Colum McCann’s latest novel did well to live up to my raised expectations and has now become a symbol of a path on the journey of this blog itself. I was always keen to read McCann’s next novel, after the hype of Let the Great World Spin, which I enjoyed although I wouldn’t class it as one of my all-time favourites. However, TransAtlantic became a “must read” after I received a hardback copy in the post, in recognition of one of my reviews being profiled on The Guardian’s online book pages, where I occasionally post extracts of reviews and comment under the pseudonym RedBirdFlies. The review that was acknowledged, was Zadie Smith’s NW and you can read what the Guardian had to say about it here.
So thank you to The Guardian Books team for sending me a copy of TransAtlantic, a welcome surprise and wonderful to know that a few of these “word by words” have flown the page and landed elsewhere to an appreciative audience.
Vickers Vimy with Alcock and Brown aboard departs Newfoundland 14 June 1919
TransAtlantic is a hybrid novel (is that an oxymoron?), in which McCann takes real historical figures, all of whom made a transatlantic journey which subsequently had a bearing on the story of Ireland and re-imagines a part of their story, interspersing the narrative with fictional characters.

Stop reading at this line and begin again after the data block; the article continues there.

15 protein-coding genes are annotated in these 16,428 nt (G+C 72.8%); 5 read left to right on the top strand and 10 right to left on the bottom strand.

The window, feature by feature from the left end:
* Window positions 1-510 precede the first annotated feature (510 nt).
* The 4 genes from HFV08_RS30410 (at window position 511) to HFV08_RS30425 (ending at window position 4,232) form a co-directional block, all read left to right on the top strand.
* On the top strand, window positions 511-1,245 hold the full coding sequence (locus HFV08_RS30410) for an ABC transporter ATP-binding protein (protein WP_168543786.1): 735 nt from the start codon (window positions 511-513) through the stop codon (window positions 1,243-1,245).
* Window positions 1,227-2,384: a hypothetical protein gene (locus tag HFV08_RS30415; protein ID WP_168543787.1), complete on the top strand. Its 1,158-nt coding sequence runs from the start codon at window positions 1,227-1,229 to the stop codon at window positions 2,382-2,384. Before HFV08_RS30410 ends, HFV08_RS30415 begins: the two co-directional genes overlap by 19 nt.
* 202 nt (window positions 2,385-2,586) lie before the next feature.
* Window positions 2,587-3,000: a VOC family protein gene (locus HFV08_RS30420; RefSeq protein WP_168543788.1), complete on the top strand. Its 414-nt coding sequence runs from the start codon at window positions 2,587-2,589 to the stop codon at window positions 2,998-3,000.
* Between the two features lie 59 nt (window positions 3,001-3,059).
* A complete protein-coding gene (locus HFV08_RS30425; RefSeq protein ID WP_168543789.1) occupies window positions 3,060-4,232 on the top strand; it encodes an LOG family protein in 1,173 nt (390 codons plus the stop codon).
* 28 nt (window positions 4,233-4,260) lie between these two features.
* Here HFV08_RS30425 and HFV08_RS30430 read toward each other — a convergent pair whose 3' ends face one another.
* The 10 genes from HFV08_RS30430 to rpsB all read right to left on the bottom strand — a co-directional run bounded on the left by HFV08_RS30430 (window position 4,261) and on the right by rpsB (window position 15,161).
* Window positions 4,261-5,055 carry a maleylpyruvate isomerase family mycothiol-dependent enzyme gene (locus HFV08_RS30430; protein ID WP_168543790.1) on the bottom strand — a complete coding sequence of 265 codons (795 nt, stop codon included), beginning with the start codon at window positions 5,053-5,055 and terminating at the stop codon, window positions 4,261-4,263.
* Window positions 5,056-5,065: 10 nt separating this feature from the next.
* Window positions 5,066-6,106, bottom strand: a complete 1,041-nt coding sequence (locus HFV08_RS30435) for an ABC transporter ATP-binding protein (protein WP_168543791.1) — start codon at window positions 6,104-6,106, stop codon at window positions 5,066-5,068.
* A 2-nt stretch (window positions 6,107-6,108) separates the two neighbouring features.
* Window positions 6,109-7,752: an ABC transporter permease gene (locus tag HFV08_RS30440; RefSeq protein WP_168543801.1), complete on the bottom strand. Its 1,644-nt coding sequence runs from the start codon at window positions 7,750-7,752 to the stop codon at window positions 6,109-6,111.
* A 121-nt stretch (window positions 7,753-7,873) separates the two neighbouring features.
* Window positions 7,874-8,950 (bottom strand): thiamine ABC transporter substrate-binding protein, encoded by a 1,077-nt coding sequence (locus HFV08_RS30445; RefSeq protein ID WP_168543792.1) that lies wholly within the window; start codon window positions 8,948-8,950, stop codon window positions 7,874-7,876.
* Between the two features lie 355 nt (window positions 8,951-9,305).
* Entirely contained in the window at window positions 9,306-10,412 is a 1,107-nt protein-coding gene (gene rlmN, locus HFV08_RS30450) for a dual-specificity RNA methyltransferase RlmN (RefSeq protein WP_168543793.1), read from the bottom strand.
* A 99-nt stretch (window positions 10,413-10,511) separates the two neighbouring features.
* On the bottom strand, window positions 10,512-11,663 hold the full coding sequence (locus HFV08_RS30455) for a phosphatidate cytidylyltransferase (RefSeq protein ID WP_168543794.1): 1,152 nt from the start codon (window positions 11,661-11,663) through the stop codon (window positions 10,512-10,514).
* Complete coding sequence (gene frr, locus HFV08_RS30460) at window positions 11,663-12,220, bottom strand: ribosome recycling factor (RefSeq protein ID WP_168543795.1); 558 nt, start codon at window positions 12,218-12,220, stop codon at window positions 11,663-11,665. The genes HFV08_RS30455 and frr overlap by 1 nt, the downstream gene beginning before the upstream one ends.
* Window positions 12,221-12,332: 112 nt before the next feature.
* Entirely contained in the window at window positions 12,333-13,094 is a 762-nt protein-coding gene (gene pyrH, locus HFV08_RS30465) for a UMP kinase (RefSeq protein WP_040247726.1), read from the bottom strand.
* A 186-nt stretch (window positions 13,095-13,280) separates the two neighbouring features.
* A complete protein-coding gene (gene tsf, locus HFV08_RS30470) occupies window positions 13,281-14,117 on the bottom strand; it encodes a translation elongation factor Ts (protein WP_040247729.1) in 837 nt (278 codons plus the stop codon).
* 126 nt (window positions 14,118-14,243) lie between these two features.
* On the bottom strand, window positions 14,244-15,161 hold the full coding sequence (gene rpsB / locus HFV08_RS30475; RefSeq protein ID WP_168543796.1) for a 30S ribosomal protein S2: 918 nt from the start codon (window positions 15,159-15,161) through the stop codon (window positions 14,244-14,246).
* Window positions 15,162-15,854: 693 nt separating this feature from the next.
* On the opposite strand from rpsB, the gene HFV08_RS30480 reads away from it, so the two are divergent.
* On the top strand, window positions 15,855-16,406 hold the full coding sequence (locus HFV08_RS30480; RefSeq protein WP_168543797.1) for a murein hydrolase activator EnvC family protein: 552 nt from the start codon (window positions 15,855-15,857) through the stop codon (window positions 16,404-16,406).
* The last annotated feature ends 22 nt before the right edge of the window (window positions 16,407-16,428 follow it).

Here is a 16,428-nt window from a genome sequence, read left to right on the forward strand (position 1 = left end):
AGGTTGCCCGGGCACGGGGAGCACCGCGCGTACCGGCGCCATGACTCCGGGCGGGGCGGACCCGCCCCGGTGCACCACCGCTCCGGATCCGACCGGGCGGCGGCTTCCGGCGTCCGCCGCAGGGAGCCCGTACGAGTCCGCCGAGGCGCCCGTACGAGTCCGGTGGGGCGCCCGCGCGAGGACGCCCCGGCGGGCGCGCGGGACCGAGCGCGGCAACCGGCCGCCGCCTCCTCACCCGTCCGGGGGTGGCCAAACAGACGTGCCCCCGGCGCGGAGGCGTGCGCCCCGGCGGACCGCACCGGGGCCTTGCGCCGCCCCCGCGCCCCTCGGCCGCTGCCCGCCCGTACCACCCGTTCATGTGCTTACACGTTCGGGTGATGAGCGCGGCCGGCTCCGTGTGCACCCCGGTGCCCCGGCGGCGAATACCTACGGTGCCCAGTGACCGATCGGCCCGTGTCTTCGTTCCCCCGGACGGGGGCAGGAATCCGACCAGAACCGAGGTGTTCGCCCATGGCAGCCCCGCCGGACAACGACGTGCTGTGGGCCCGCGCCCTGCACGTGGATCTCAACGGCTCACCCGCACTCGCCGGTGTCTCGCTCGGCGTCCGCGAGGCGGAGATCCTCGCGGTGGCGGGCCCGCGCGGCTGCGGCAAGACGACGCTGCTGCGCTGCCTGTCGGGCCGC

He starts with Alcock and Brown in 1919, who ditched their bomb carriers, modifying the Vickers Vimy by taking war out of flight and adding more fuel than had ever been strapped to an aircraft in their attempt to cross the Atlantic non-stop.
The names sounded familiar, but I didn’t know as I began to read who they were, so looked them up and was startled to see Alcock’s date of birth and then death, the same year in which he makes this attempt – are they going to make it I asked? And is it cheating to look up a historical figure in the midst of reading a novel? Brown dies many years later, so I settle back into reading, content they are going to make it. Until I read that Alcock couldn’t swim.
Their preparation and journey are captured by a journalist Emily Ehrlich and her photographer daughter Lottie, who reappear in later chapters, two women whose family have made the crossing many times, the first family member to do so Lily, inspired by meeting Frederick Douglass, who we meet in the second chapter. In a chance encounter with Brown, Lottie asks if he will carry a letter written by her mother to an address in Cork. A letter that survives this entire novel.